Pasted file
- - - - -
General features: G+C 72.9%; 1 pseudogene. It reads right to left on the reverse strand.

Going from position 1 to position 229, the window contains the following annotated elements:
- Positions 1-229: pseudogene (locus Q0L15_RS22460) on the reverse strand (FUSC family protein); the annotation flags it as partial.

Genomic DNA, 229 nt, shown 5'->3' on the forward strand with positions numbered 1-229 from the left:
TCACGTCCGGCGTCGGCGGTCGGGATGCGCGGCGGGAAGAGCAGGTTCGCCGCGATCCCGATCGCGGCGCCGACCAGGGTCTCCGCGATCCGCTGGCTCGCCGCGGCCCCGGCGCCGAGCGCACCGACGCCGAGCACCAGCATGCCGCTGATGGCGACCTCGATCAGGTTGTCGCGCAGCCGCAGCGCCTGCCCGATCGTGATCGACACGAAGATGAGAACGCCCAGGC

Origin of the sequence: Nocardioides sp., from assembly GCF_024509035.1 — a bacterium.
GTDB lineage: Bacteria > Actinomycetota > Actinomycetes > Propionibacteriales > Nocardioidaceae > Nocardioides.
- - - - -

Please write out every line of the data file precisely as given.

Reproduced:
General features: G+C 72.9%; 1 pseudogene. It reads right to left on the reverse strand.

Going from position 1 to position 229, the window contains the following annotated elements:
- Positions 1-229: pseudogene (locus Q0L15_RS22460) on the reverse strand (FUSC family protein); the annotation flags it as partial.

Genomic DNA, 229 nt, shown 5'->3' on the forward strand with positions numbered 1-229 from the left:
TCACGTCCGGCGTCGGCGGTCGGGATGCGCGGCGGGAAGAGCAGGTTCGCCGCGATCCCGATCGCGGCGCCGACCAGGGTCTCCGCGATCCGCTGGCTCGCCGCGGCCCCGGCGCCGAGCGCACCGACGCCGAGCACCAGCATGCCGCTGATGGCGACCTCGATCAGGTTGTCGCGCAGCCGCAGCGCCTGCCCGATCGTGATCGACACGAAGATGAGAACGCCCAGGC

Origin of the sequence: Nocardioides sp., from assembly GCF_024509035.1 — a bacterium.
GTDB lineage: Bacteria > Actinomycetota > Actinomycetes > Propionibacteriales > Nocardioidaceae > Nocardioides.